I was pretty excited at the thought of getting a high-tech suit for an attempt on the summit. I imagined an extremely lightweight, trim-fitting down suit like the ones I’d seen Reinhold Messner and Peter Habeler wearing in photos from their pathbreaking climb of Everest without supplemental oxygen in 1978.
Only a day or two before we had to leave Seattle, Eric and I drove up to our seamstress’s house to collect the suits. When I hefted mine, my jaw nearly hit the floor. The suits were filled with bulky synthetic insulation, and the outer fabric felt more like canvas than lightweight nylon. Unnecessary doo-dads such as stripes winding around the sleeves added another heavy layer to the already bloated suits. Rather than the sleek Maserati outfits I had fantasized about, we had no choice but to head off to Everest with these cumbersome monstrosities.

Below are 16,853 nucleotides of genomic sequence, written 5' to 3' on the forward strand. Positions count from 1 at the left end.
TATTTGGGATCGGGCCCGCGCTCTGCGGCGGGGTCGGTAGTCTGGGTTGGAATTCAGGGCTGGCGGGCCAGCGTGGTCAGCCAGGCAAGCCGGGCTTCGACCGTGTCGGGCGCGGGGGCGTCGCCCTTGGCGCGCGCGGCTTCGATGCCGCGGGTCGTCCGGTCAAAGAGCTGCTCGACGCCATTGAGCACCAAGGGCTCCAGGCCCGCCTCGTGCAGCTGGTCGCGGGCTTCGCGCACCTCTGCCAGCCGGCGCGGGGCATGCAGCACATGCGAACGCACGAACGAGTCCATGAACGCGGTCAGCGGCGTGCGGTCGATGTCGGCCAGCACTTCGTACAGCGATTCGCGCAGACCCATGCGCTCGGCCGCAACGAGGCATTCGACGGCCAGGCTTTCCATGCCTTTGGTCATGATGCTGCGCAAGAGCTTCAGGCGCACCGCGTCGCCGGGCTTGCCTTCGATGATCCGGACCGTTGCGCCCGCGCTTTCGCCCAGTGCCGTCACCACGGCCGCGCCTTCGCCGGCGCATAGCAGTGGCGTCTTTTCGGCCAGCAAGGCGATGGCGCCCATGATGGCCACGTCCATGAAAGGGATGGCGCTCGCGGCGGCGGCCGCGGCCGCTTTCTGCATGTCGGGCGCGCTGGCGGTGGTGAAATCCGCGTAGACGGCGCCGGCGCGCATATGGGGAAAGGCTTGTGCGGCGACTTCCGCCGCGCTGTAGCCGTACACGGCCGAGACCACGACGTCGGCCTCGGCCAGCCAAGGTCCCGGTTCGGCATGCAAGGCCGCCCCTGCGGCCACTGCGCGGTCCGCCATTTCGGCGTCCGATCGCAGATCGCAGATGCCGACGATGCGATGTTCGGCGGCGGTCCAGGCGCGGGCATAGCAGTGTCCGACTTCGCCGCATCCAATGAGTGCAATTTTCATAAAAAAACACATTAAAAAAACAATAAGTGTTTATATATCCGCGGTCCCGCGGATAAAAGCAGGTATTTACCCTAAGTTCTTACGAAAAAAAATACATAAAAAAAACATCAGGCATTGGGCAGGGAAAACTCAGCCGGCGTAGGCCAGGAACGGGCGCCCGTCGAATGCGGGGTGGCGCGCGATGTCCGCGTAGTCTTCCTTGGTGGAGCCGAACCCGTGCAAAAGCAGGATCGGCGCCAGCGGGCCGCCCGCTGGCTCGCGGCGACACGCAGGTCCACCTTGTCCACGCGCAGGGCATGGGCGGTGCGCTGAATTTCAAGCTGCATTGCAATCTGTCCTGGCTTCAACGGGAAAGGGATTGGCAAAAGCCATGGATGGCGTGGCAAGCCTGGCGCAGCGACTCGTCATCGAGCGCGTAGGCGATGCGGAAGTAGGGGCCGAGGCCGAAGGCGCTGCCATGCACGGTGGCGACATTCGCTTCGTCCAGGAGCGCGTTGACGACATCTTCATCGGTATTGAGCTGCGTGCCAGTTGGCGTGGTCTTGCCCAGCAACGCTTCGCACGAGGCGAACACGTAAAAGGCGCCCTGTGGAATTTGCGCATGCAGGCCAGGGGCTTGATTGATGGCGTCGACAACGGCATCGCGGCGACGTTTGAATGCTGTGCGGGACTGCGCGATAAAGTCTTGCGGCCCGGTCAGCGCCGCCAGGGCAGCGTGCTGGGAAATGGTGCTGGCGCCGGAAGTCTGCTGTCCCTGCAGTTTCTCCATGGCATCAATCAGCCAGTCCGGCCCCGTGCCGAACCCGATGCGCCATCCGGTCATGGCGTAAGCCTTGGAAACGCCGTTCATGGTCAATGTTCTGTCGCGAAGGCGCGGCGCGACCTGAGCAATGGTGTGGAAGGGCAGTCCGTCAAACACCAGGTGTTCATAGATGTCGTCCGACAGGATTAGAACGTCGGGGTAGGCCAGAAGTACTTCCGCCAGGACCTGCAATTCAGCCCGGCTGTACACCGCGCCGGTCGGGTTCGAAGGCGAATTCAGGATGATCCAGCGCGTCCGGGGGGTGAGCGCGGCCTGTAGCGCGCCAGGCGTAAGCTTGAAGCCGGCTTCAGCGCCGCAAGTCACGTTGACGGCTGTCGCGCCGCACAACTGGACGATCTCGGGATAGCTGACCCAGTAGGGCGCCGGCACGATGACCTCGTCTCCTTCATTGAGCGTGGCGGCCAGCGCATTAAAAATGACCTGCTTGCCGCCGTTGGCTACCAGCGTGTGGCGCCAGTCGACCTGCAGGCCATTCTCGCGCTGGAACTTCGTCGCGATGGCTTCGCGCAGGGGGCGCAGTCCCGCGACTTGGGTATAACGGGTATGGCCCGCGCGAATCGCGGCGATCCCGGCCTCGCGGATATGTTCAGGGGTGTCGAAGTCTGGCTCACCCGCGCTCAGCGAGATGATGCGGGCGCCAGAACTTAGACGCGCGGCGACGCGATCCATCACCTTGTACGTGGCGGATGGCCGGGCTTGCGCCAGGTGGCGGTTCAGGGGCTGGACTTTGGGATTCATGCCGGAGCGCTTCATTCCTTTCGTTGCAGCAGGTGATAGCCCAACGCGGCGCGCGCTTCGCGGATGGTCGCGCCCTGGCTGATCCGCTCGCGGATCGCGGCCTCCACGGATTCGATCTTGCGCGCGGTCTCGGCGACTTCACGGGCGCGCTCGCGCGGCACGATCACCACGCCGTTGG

At the age of 27, I was just finishing my doctorate in veterinary medicine at Washington State University in Pullman, out on the state’s eastern plains. I envisioned a career as a vet, although climbing was my true passion. To leave for Everest in March, I had to rearrange my senior year schedule so that I could graduate two months early. Fortunately, my classmates and teachers fully supported my “hobby,” going so far as to buy expedition T-shirts. Still, in 1987 I could not have dreamed of making a living as a mountaineer. As it was, earning a modest income guiding Rainier in the summers, but pouring that money into my tuition bills, I was living as cheaply as I could, renting a room in the Seattle home of my buddy Steve Swaim, who ran his own veterinary clinic. Just before the expedition, a woman I’d been involved with for two years abruptly broke off our relationship. I was hurt and baffled, but in another sense, comfortable with the freedom that gave me. I was fresh out of school, with no full-time job or major obligations, so taking off to Asia for an indeterminate length of time didn’t bother me one bit. As I wrote in my diary at base camp, “I guess my life’s pretty simple & uncomplicated at this point—yahoo!”